Tuesday 23 July 2019

   I was disappointed, but not surprised, when the George Bush administration established an office to administer “faith-based” grants. I was more than a little surprised when the Obama Administration continued the program, apparently pretty much as it had been run previously.

   “Faith” is kind of a nebulous term. Basically, if you “have faith” in someone or something, it means you have complete confidence in them/it. You don’t need any further proof. On that basis, anybody can “have faith” (although whether it’s justified or not is something else). However, when the Government talks about “faith-based,” it is usually about something religious; in the United States, that religious Something is more than likely to be some form of “christianity,” and that form is more than likely to be Conservative Evangelical. I suspect not much “faith based” money is going to any other “faiths.”

   I don’t think I can prove that, because the records seem pretty hard to review. Apparently, the applicants don’t have to spell out exactly what they plan to do with the money; the justifications I have seen say only that they are supporting charitable or community projects. Some of these “community projects” that I’ve found records of include (and these continued into the Obama Administration): “teaching” gays and lesbians  how to not be gays and lesbians; promoting “traditional” marriage; supporting so-called anti-abortion clinics; and teaching “abstinence only” programs. Maybe not where I’d like my taxes to be going?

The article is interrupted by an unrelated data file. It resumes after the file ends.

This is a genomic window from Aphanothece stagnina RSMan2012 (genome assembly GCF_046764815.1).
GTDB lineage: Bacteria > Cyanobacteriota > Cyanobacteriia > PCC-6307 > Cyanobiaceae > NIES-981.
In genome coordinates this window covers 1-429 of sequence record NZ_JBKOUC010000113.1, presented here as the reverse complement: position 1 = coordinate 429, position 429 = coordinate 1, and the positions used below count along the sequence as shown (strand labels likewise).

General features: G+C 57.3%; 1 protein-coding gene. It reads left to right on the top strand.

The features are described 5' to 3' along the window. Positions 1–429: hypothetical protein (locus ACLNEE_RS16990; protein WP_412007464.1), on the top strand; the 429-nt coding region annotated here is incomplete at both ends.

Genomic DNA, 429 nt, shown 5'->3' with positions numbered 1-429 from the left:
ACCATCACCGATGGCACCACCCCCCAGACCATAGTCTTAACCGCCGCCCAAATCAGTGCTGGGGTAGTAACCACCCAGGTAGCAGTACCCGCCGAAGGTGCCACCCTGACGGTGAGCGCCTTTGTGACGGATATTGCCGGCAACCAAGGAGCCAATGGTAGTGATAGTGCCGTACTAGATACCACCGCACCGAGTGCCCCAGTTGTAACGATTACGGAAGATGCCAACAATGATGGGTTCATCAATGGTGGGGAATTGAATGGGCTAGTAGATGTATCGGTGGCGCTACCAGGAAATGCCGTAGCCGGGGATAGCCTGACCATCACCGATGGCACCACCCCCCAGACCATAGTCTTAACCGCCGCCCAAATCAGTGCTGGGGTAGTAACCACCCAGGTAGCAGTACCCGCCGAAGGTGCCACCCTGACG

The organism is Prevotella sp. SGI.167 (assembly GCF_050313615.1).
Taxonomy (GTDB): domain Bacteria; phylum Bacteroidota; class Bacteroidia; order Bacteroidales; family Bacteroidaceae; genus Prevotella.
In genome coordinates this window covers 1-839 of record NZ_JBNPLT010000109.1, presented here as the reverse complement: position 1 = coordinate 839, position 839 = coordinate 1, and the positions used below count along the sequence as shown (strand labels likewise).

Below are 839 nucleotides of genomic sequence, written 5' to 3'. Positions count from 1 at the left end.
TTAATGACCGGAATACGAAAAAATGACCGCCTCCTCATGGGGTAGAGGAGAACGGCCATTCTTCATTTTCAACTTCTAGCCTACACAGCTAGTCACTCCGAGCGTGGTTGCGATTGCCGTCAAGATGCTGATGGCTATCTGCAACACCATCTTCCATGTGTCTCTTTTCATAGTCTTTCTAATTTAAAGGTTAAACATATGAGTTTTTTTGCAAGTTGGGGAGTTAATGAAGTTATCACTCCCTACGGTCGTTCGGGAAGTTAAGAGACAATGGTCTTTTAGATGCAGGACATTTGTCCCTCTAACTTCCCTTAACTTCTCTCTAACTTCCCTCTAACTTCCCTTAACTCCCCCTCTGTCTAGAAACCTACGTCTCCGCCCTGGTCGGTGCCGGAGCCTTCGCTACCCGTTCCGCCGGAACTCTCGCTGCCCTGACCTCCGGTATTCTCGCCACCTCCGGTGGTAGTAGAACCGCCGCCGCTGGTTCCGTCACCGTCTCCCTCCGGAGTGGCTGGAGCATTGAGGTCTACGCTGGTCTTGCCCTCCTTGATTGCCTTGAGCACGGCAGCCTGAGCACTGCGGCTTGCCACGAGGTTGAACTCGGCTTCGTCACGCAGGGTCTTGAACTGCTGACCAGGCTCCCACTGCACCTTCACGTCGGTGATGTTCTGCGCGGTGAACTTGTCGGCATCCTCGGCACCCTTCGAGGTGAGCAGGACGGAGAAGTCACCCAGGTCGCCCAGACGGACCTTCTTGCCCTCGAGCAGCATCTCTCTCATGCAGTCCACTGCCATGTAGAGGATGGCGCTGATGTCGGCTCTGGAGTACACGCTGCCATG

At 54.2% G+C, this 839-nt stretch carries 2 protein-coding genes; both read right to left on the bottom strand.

Besides the wrongness of the Government blatantly supporting certain religious beliefs and practices, what’s the deal with making it sound like “faith-based” is some special level of activity? Presumably, the idea of the legislation behind the program was just that religious applications should be given the same chance of funding as non-religious requests. Again, I disagree with the premise (I think the Constitution has been presumed to say something about that) but, if that’s really it, why single out the “faith-based” aspect? Many organizations, many individuals, do important and productive community outreach, and their agendas are just to “do good,” with no strings attached.

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